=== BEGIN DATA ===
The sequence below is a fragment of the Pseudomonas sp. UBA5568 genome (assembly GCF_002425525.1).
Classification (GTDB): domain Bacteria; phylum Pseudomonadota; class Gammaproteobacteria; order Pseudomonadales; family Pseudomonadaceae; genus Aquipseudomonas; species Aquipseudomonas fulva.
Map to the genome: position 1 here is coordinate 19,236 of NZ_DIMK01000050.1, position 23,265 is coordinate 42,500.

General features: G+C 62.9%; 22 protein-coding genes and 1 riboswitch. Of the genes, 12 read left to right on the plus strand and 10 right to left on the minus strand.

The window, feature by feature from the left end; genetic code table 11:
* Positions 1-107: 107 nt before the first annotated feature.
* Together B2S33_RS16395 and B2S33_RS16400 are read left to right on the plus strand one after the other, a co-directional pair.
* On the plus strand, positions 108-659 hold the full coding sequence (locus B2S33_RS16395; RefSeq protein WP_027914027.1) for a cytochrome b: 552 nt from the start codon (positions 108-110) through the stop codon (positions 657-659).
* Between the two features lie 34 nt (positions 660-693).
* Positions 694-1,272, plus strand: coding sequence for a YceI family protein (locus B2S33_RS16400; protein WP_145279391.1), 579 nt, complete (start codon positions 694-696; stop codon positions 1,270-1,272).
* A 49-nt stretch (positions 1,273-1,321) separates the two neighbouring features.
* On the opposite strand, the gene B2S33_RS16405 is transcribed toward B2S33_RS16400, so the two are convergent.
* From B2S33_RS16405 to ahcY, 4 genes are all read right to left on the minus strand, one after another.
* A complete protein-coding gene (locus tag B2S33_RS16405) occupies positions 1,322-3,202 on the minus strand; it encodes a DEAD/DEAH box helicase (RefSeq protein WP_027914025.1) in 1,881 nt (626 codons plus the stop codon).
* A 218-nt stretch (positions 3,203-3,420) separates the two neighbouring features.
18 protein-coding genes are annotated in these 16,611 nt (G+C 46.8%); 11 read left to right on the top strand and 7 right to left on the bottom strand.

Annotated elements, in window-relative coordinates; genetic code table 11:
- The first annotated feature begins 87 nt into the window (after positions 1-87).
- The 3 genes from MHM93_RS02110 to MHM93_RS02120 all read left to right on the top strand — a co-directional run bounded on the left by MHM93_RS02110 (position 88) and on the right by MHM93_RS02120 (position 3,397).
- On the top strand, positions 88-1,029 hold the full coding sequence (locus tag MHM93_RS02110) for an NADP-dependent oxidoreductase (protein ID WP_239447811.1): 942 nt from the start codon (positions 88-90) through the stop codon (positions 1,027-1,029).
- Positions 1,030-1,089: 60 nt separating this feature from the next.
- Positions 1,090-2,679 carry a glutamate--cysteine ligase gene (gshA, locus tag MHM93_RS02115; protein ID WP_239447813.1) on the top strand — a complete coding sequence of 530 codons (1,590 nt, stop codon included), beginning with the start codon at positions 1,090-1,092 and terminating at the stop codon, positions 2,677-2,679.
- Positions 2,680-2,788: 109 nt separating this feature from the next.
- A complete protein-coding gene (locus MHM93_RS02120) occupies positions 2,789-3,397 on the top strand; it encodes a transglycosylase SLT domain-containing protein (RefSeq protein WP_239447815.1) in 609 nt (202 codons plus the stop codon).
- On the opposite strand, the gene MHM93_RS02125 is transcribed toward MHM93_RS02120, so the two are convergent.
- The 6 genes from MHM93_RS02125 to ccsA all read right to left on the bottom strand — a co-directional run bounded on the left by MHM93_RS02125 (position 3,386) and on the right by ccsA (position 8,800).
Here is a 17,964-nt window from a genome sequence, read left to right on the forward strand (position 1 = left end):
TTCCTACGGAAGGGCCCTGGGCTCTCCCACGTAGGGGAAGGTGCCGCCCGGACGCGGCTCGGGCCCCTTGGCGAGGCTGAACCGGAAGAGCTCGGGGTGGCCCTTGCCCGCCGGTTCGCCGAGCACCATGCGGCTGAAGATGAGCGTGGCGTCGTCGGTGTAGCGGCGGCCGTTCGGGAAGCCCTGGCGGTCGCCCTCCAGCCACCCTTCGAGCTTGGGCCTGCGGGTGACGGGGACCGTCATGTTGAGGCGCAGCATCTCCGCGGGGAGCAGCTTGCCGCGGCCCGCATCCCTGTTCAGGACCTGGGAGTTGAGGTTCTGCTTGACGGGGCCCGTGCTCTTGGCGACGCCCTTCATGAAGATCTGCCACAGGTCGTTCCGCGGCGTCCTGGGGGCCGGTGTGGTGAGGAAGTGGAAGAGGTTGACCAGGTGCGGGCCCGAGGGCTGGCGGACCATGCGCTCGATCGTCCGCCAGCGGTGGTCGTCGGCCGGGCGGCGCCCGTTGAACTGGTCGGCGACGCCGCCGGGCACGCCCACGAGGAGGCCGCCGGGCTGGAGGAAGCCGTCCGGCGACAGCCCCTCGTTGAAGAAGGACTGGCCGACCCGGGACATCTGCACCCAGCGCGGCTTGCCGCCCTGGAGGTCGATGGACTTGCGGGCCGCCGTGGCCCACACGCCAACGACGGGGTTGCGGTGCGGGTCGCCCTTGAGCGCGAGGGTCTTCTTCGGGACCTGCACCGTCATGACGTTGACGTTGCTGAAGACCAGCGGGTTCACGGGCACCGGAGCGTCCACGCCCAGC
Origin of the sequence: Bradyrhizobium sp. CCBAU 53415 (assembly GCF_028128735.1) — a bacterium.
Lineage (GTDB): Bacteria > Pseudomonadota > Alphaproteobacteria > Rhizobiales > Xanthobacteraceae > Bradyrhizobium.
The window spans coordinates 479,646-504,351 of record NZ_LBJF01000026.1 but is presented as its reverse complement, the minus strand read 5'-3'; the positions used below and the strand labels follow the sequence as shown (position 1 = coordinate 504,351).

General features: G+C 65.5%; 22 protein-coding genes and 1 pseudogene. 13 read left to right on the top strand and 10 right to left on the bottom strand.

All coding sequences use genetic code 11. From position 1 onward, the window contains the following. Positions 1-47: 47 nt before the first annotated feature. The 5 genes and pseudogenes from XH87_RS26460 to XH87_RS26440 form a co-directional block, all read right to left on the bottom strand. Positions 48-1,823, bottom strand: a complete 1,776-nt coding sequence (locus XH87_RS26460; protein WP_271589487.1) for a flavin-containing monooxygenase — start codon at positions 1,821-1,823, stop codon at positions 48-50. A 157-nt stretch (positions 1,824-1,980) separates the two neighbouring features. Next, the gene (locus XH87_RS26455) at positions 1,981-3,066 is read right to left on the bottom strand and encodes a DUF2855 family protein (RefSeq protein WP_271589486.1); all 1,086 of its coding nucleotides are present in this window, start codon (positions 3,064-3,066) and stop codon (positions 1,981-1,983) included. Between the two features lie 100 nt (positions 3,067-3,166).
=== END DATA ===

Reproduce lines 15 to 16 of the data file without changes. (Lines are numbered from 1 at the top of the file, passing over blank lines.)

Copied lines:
* A 218-nt stretch (positions 3,203-3,420) separates the two neighbouring features.
18 protein-coding genes are annotated in these 16,611 nt (G+C 46.8%); 11 read left to right on the top strand and 7 right to left on the bottom strand.